Robyn Lopez Melton, Pat Aldrich and Tom Udell, staff members at Western Oregon University’s Teaching Research Institute (TRI), were invited to present at the Quality Rating and Improvement System (QRIS) national meeting from July 23 to 25 in Denver, Colo. QRIS is a system designed to improve the quality of child care by providing technical assistance to programs and professional development to staff, and to create a rating system that gives families a tool when looking for a program in which to place their children.
This invitation came after a successful presentation on Oregon’s QRIS at the 2014 National Institute for Early Childhood Professional Development in Minneapolis. Their presentation, titled The Portfolio Approach: A cost-effective measure for evaluating program standards, focuses on Oregon’s unique use of a portfolio system to document standards as an affordable approach.
“The use of portfolios to evaluate child care programs is unique to Oregon’s QRIS,” says TRI’s Center on Early Learning Director Tom Udell. “It shows promise of not just being cost effective, but creating high levels of participation and engagement with home and center based child care providers.”
The portfolio system, which grew out of a decision from what was then Oregon’s Child Care Division about eight years ago, supports the idea that Oregon would always spend more supporting programs than rating them. At that time, Oregon’s Programs of Quality (also coordinated by TRI) conducted a pilot test to discover if one could accurately measure the quality of a child care program by having each child care program director submit documentation in a portfolio. The pilot test showed the method had promise, not only for documenting quality but for being more cost effective than direct observation. Oregon’s QRIS portfolio system was born.
“In most states, the rating is based on outside observations using selected observation tools,” said Robyn Lopez Melton, QRIS program coordinator and TRI staff member. “The observation approach includes the expense of hiring, training and maintaining skilled observers, the purchase of the observation tools, and travel expenses.” Absent most of these expenses, Oregon’s costs-per-program using portfolios appears to be lower.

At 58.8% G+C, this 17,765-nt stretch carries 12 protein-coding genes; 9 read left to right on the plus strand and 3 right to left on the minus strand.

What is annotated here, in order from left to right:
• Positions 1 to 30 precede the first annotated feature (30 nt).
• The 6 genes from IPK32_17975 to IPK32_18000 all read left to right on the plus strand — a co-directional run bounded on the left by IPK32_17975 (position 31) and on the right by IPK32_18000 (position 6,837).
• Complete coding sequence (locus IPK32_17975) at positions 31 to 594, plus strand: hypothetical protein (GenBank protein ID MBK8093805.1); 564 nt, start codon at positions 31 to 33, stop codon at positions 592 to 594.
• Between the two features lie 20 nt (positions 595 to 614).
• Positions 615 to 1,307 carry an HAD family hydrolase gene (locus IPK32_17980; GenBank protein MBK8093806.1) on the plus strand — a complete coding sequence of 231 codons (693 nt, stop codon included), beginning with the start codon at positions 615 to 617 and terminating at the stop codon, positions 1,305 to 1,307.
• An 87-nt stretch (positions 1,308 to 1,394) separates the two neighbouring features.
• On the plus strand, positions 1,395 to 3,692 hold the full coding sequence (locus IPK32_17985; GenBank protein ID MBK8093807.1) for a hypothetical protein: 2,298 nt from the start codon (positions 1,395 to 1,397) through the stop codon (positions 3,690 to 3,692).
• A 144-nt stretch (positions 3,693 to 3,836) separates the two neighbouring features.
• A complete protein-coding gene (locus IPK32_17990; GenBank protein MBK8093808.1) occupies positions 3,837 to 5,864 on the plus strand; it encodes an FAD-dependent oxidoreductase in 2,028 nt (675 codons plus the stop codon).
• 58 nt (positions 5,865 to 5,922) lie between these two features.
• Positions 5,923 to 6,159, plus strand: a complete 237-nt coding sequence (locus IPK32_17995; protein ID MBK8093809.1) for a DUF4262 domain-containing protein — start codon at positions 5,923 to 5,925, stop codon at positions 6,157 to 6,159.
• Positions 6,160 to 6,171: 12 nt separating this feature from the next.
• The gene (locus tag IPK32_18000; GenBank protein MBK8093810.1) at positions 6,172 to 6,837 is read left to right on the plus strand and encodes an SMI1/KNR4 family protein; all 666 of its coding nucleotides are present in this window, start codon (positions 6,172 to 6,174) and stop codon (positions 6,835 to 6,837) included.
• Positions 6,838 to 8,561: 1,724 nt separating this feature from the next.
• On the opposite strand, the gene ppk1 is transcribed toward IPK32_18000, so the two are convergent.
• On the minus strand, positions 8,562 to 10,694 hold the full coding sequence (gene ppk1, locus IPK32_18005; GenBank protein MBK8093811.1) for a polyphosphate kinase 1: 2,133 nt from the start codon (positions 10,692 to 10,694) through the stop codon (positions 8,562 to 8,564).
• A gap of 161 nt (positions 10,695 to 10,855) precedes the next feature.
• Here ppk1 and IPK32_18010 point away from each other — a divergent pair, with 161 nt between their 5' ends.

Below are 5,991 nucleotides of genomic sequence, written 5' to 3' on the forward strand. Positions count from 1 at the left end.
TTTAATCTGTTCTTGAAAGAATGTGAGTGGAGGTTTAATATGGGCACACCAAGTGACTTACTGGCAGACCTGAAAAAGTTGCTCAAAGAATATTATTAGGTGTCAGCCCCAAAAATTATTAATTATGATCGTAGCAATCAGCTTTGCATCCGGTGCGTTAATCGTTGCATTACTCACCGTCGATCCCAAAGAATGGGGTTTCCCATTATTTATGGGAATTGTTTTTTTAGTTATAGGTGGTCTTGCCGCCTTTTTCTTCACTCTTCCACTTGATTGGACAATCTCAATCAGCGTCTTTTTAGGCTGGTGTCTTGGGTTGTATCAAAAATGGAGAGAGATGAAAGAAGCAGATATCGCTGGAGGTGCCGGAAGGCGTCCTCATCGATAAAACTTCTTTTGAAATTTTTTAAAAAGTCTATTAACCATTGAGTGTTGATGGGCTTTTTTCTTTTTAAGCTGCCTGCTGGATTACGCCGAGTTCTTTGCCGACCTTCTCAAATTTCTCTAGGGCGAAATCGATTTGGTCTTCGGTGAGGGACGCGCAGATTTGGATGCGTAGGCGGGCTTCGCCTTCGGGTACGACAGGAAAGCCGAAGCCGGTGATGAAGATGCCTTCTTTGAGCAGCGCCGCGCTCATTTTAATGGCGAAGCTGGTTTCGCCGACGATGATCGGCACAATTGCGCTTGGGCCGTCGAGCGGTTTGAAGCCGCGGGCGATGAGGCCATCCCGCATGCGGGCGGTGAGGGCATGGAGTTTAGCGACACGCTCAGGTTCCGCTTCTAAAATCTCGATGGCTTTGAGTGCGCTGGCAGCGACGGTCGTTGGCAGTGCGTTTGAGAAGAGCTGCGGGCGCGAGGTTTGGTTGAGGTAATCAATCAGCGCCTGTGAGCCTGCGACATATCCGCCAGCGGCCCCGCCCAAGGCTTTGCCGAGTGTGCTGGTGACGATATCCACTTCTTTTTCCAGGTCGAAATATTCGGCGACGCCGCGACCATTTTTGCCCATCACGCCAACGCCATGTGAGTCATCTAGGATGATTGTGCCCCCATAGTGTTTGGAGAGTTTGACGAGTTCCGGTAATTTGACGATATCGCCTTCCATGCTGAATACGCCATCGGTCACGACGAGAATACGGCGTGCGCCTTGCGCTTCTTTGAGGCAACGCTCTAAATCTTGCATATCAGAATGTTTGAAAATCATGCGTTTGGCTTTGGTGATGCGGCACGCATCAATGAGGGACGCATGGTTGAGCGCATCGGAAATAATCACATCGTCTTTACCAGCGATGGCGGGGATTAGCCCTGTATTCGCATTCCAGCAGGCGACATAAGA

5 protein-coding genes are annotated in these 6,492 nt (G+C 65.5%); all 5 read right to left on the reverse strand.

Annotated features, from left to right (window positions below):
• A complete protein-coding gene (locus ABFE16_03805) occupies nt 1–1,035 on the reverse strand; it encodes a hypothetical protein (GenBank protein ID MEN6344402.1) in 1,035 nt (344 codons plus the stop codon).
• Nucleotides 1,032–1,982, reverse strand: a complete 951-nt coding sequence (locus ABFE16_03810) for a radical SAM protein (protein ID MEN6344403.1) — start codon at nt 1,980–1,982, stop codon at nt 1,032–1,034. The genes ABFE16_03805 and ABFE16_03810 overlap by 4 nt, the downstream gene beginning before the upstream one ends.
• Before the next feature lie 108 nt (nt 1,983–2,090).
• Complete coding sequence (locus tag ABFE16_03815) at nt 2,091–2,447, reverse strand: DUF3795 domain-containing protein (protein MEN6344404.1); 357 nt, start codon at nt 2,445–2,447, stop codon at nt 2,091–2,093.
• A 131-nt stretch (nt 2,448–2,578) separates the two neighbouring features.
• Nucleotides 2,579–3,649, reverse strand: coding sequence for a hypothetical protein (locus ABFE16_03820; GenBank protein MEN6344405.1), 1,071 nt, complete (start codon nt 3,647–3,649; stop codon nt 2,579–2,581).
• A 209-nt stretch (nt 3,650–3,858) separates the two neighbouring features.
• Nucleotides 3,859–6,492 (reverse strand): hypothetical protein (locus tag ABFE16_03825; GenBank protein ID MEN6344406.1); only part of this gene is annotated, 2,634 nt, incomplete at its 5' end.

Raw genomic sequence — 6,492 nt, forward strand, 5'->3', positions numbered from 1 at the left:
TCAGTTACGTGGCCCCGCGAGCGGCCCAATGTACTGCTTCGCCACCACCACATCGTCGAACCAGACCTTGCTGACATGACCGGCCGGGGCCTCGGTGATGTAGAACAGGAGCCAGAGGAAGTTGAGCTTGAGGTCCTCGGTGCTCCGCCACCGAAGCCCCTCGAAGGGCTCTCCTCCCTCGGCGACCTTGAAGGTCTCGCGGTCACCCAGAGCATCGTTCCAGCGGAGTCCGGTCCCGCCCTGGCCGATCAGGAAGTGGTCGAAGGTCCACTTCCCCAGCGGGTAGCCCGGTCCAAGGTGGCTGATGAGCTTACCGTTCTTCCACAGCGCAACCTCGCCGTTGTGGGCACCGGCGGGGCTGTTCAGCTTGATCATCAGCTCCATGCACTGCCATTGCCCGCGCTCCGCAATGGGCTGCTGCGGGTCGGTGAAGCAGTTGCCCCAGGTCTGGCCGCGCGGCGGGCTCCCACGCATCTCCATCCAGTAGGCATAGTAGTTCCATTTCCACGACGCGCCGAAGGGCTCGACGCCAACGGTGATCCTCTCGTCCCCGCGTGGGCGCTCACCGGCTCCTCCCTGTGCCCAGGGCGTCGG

Ella Taylor, Ph.D., director of Teaching Research Institute said, “Early evidence indicates that the use of a portfolio system encourages greater buy-in from early learning providers since they directly interact with the standards – needing to review each standard and show evidence of how his or her program satisfies the criteria. Oregon’s portfolio system engages providers by encouraging them to assess and improve their programs based on the standards.”
The portfolios contain all of Oregon’s early child care standards and indicators, and require evidence to document how programs meet the standards. The child care program directors complete and submit their portfolio to TRI. A team of trained reviewers review and rate each program. According to Lopez Melton, “Many programs receive their rating in the first review, and others respond to requests for additional evidence and are rated in a simple re-submission process.”
After attending Oregon’s QRIS presentation at the National Institute for Early Childhood Professional Development in Minneapolis, Debi Mathias, Director of the QRIS National Learning Network with the BUILD Initiative, invited the TRI team to repeat the presentation at the QRIS National Meeting in Denver later this summer. TRI staff are excited about this opportunity to share what has proven to be an effective, engaging and successful process that may benefit QRIS programs across the country.
For more information, please contact Tom Udell at email@example.com